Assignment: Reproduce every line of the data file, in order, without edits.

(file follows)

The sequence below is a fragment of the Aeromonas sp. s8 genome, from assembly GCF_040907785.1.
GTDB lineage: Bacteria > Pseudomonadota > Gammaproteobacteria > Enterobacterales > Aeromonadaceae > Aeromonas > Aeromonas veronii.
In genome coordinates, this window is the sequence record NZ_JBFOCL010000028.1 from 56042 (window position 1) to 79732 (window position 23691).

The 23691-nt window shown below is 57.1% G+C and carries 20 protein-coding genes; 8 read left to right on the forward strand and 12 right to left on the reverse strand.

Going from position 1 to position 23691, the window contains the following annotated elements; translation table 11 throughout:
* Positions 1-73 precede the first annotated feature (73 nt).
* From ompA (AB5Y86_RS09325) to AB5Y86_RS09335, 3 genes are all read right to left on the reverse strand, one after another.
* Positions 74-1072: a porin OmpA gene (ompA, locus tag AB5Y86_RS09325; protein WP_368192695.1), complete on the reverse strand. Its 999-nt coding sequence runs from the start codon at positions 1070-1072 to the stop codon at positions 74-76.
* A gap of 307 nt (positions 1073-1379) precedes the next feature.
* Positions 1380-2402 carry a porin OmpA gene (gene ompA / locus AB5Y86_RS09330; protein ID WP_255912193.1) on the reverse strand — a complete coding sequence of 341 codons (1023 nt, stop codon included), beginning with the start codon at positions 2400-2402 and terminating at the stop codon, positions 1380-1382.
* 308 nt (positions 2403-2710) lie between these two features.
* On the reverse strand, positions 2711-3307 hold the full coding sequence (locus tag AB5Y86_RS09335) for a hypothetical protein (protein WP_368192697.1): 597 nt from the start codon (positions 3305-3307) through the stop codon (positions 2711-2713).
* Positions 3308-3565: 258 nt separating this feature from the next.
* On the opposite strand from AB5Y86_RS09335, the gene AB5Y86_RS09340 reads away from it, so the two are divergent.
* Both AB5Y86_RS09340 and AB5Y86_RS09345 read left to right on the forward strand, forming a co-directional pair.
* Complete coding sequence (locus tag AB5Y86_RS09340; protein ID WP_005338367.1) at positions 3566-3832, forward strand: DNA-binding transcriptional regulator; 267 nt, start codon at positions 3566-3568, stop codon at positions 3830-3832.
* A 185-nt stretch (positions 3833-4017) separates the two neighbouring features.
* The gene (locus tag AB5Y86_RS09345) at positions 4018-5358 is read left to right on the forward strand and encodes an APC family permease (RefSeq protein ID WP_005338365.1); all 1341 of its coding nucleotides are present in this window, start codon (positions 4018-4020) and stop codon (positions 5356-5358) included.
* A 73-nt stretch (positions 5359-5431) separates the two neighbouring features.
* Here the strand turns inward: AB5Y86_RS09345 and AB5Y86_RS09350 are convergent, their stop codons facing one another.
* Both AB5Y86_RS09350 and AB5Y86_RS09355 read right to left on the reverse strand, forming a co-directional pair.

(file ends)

The sequence below is a fragment of the Aeromonas sp. s8 genome, from assembly GCF_040907785.1.
GTDB lineage: Bacteria > Pseudomonadota > Gammaproteobacteria > Enterobacterales > Aeromonadaceae > Aeromonas > Aeromonas veronii.
In genome coordinates, this window is the sequence record NZ_JBFOCL010000028.1 from 56042 (window position 1) to 79732 (window position 23691).

The 23691-nt window shown below is 57.1% G+C and carries 20 protein-coding genes; 8 read left to right on the forward strand and 12 right to left on the reverse strand.

Going from position 1 to position 23691, the window contains the following annotated elements; translation table 11 throughout:
* Positions 1-73 precede the first annotated feature (73 nt).
* From ompA (AB5Y86_RS09325) to AB5Y86_RS09335, 3 genes are all read right to left on the reverse strand, one after another.
* Positions 74-1072: a porin OmpA gene (ompA, locus tag AB5Y86_RS09325; protein WP_368192695.1), complete on the reverse strand. Its 999-nt coding sequence runs from the start codon at positions 1070-1072 to the stop codon at positions 74-76.
* A gap of 307 nt (positions 1073-1379) precedes the next feature.
* Positions 1380-2402 carry a porin OmpA gene (gene ompA / locus AB5Y86_RS09330; protein ID WP_255912193.1) on the reverse strand — a complete coding sequence of 341 codons (1023 nt, stop codon included), beginning with the start codon at positions 2400-2402 and terminating at the stop codon, positions 1380-1382.
* 308 nt (positions 2403-2710) lie between these two features.
* On the reverse strand, positions 2711-3307 hold the full coding sequence (locus tag AB5Y86_RS09335) for a hypothetical protein (protein WP_368192697.1): 597 nt from the start codon (positions 3305-3307) through the stop codon (positions 2711-2713).
* Positions 3308-3565: 258 nt separating this feature from the next.
* On the opposite strand from AB5Y86_RS09335, the gene AB5Y86_RS09340 reads away from it, so the two are divergent.
* Both AB5Y86_RS09340 and AB5Y86_RS09345 read left to right on the forward strand, forming a co-directional pair.
* Complete coding sequence (locus tag AB5Y86_RS09340; protein ID WP_005338367.1) at positions 3566-3832, forward strand: DNA-binding transcriptional regulator; 267 nt, start codon at positions 3566-3568, stop codon at positions 3830-3832.
* A 185-nt stretch (positions 3833-4017) separates the two neighbouring features.
* The gene (locus tag AB5Y86_RS09345) at positions 4018-5358 is read left to right on the forward strand and encodes an APC family permease (RefSeq protein ID WP_005338365.1); all 1341 of its coding nucleotides are present in this window, start codon (positions 4018-4020) and stop codon (positions 5356-5358) included.
* A 73-nt stretch (positions 5359-5431) separates the two neighbouring features.
* Here the strand turns inward: AB5Y86_RS09345 and AB5Y86_RS09350 are convergent, their stop codons facing one another.
* Both AB5Y86_RS09350 and AB5Y86_RS09355 read right to left on the reverse strand, forming a co-directional pair.